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Longtime mayor retiring: Bidding farewell to Mayor Gene Winstead

The City of Bloomington is approaching the end of an era. After 20 years, Mayor Gene Winstead will retire. January 2 marks the end of his fifth term. Few mayors have served so long or done so much for their communities. Winstead’s leadership was exemplary and the decisions he made will positively impact generations to come.

From commissioner to mayor

In the early 1980s, Winstead’s record of service began as a Bloomington Crime Prevention Association member and a business representative on a Housing and Redevelopment Association committee focused on the transformation and redevelopment of 98th and Lyndale. That interest led to him serving as chair of the Planning Commission during Mall of America’s development. In 1995, he was elected to the City Council.

In 1999, he was elected mayor. After 35 years of public service, Winstead has become part of the fabric of the community and has helped shape Bloomington. 

During his tenure, Winstead saw many major projects through completion. Among his successes are the opportunity housing ordinance, citywide garbage and recycling collection, workplace smoking ban and construction of Civic Plaza and Center for the Arts. While the achievements under Winstead’s watch are too numerous to list, a few projects stand out.

Infrastructure: Roads and water

Through Winstead’s guidance, the importance of maintaining roads, sewers and water systems—those unseen structural essentials—has been an ongoing priority. The City looks after nearly 350 center-lane miles of streets. Work continues year-round for snow removal, sweeping, crack sealing, street patching and structural maintenance to ensure streets are serviceable and safe. Additionally, Bloomington’s water continues to surpass all state and federal requirements for safety, and received first-place honors in state and national water taste tests.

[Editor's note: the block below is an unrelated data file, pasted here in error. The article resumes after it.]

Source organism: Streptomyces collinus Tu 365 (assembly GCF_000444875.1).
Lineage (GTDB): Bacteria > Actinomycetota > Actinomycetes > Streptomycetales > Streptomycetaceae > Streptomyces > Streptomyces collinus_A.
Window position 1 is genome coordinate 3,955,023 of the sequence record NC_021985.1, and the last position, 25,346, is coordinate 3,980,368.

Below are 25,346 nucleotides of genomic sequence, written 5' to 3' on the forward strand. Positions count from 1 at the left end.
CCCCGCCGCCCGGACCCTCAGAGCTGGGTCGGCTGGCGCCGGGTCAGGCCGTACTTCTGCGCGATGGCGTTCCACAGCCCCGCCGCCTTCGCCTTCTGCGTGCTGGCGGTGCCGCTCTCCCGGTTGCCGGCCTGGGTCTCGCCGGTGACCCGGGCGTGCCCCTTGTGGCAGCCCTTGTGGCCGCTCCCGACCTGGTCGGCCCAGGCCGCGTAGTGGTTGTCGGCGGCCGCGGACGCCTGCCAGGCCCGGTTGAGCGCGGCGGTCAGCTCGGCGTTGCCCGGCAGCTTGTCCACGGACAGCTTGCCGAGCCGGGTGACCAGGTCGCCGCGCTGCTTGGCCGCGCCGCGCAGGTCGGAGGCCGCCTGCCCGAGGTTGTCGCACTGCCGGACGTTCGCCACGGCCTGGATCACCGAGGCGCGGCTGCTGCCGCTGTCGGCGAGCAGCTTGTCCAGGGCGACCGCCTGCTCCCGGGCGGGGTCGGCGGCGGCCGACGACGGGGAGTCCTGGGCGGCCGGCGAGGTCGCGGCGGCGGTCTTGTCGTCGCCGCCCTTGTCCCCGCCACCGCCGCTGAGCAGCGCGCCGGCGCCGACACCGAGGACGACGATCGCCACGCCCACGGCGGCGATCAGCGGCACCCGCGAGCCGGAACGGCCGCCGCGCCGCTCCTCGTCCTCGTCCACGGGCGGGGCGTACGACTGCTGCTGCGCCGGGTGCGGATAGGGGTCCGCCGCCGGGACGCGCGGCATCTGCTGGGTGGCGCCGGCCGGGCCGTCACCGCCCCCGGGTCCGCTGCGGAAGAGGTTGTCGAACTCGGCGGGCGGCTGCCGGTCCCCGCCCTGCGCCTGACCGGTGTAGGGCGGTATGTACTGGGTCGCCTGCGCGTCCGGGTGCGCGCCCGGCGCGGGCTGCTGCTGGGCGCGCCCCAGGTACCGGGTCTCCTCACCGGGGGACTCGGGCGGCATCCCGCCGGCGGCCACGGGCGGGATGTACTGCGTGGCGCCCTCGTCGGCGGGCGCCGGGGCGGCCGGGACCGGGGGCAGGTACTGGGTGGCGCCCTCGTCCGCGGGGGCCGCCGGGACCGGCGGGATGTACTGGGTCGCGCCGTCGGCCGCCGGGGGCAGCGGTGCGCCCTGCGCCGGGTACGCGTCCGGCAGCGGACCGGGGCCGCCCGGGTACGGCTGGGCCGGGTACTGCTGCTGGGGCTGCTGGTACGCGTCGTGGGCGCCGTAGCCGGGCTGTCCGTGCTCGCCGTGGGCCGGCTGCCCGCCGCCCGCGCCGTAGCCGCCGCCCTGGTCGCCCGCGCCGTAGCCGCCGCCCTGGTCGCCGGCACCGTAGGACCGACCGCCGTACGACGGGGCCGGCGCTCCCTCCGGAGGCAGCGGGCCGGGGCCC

Development: Bloomington Civic Plaza

In 2003, Civic Plaza opened, including the City’s Police Department offices. Traditional City offices operate alongside community art organizations in the Center for the Arts. Winstead was a proponent for the innovative design and construction of Civic Plaza to benefit all of Bloomington.

Redevelopment: Old Cedar Avenue bridge area

The City Council ended a 20-year debate over the trail link between Hennepin and Dakota Counties with its vote to invest $12.9 million to fix the Historic Cedar Avenue Bridge. Winstead regarded the project as a chance to highlight community history and to expand outdoor recreational opportunities.

Strong financials: AAA bond ratings

Financial excellence has always been at the forefront of Winstead’s decisions. Bloomington is one of 37 cities with three triple-A bond ratings from Moody’s, Standard & Poors and Fitch. The positive influence strong bond ratings make on the cost of borrowing, long-term financial security, development potential and the City’s reputation cannot be overstated.

Firsts in public health

In 2004, Bloomington became the first metro-area city to ban smoking in workplaces, public areas, bars and restaurants. Other cities followed, along with the State of Minnesota. In 2014, the City Council passed an ordinance banning electronic cigarettes in most public places.

Record of exemplary service

Bloomington has earned a reputation of providing high-quality City services at an affordable price. Results from this year’s National Citizen Survey™ revealed 86% of respondents rated the quality of life in Bloomington as excellent or good. The city has thriving commercial districts and celebrated neighborhoods. Residents take pride in their community.